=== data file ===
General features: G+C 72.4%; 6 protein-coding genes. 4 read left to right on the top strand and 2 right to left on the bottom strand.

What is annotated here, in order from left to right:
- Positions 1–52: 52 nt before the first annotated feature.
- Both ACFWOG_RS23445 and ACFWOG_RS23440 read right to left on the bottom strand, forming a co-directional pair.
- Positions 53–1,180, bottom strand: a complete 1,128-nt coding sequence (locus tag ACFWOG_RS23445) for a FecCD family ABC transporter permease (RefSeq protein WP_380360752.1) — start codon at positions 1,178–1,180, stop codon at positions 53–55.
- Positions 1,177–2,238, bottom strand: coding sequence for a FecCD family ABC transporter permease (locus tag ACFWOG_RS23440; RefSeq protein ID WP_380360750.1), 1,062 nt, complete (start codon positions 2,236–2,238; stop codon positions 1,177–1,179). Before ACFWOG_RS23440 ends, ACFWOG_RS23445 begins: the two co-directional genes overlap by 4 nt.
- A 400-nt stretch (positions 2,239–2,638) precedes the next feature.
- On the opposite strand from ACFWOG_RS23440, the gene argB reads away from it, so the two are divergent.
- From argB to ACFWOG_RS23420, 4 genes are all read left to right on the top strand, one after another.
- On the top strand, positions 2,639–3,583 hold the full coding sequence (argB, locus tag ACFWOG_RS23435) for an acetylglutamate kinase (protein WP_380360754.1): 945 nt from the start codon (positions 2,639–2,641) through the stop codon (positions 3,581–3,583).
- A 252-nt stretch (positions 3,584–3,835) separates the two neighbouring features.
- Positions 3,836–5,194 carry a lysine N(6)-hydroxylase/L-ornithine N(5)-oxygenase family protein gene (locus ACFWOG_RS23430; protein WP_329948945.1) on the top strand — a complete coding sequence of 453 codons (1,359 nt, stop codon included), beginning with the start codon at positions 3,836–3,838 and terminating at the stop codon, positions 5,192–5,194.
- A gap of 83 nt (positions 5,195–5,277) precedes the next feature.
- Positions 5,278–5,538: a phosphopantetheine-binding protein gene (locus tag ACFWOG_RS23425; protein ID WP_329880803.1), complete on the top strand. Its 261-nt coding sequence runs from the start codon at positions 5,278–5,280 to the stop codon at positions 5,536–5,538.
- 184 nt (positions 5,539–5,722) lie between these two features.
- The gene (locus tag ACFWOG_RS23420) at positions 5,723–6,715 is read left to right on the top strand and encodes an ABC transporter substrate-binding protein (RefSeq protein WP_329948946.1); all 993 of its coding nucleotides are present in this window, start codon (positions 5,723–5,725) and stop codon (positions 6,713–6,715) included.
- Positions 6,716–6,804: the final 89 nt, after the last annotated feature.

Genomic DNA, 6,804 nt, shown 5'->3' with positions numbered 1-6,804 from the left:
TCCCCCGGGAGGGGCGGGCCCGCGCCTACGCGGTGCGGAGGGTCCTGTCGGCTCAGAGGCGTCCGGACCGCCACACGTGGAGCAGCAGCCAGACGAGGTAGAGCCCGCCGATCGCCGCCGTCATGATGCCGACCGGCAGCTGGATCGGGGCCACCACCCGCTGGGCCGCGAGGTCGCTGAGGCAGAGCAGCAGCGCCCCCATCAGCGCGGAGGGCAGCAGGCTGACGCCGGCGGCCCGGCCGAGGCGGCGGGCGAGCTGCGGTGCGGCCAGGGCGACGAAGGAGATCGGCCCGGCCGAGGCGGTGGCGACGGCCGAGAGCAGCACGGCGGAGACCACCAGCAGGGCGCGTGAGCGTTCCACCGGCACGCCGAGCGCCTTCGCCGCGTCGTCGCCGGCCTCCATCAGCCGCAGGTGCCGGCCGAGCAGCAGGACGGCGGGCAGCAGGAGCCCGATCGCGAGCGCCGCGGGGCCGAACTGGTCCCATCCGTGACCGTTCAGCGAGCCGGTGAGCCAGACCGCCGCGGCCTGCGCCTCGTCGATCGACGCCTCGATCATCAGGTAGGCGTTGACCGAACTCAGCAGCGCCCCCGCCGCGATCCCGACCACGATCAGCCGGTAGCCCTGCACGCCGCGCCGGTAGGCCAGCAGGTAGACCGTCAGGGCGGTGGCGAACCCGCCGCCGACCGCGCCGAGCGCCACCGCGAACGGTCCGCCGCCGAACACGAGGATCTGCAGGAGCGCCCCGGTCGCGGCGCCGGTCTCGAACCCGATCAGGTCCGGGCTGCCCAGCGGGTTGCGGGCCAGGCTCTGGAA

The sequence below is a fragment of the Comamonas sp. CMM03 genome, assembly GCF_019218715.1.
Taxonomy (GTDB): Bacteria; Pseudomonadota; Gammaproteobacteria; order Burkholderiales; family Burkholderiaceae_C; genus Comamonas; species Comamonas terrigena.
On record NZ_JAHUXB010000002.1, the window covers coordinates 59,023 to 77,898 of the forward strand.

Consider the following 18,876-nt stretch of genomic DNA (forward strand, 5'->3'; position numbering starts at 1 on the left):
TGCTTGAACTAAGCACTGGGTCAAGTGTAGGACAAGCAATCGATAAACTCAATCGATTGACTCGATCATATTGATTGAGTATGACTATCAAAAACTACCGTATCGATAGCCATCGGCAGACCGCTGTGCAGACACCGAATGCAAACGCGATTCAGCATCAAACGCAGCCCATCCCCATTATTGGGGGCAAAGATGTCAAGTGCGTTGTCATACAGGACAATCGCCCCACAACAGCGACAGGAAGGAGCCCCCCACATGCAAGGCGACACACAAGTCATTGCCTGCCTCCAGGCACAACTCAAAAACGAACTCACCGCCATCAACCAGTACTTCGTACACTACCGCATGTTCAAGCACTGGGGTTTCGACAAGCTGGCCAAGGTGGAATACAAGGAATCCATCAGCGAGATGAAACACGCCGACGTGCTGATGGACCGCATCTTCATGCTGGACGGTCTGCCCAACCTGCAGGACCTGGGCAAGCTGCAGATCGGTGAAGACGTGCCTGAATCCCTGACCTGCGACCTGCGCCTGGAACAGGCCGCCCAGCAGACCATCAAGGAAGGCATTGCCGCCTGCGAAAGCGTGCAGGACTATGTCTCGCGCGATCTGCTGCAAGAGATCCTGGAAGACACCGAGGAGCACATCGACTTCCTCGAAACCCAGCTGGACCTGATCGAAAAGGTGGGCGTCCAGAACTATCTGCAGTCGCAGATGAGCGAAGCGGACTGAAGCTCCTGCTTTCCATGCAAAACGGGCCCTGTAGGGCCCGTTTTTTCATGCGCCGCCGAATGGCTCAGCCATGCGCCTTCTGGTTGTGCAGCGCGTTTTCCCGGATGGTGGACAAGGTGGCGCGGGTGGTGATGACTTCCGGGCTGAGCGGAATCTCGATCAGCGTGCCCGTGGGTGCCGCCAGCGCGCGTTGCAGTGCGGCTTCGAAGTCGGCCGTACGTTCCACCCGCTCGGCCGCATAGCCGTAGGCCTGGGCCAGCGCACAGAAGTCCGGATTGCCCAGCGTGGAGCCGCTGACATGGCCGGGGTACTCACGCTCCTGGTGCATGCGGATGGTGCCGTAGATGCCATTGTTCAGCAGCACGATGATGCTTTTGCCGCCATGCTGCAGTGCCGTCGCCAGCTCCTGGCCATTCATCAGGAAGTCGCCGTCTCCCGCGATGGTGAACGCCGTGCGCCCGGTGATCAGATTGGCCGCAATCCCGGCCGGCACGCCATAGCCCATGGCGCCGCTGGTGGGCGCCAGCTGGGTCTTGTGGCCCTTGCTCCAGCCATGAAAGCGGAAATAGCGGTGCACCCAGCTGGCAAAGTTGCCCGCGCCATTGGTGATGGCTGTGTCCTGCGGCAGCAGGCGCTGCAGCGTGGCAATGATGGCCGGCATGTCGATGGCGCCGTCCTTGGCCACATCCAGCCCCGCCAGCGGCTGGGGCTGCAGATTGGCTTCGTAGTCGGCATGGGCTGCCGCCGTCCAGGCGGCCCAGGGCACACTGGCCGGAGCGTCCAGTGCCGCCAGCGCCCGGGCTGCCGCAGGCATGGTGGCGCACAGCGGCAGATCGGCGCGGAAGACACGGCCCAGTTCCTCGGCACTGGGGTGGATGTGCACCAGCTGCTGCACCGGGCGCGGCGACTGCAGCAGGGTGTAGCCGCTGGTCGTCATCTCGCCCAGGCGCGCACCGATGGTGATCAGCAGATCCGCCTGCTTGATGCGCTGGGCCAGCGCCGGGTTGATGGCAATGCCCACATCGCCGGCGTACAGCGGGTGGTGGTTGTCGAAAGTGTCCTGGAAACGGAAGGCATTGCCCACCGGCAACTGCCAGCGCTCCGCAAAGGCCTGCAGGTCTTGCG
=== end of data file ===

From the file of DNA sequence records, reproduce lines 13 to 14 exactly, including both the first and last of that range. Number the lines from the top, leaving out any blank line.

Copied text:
- A gap of 83 nt (positions 5,195–5,277) precedes the next feature.
- Positions 5,278–5,538: a phosphopantetheine-binding protein gene (locus tag ACFWOG_RS23425; protein ID WP_329880803.1), complete on the top strand. Its 261-nt coding sequence runs from the start codon at positions 5,278–5,280 to the stop codon at positions 5,536–5,538.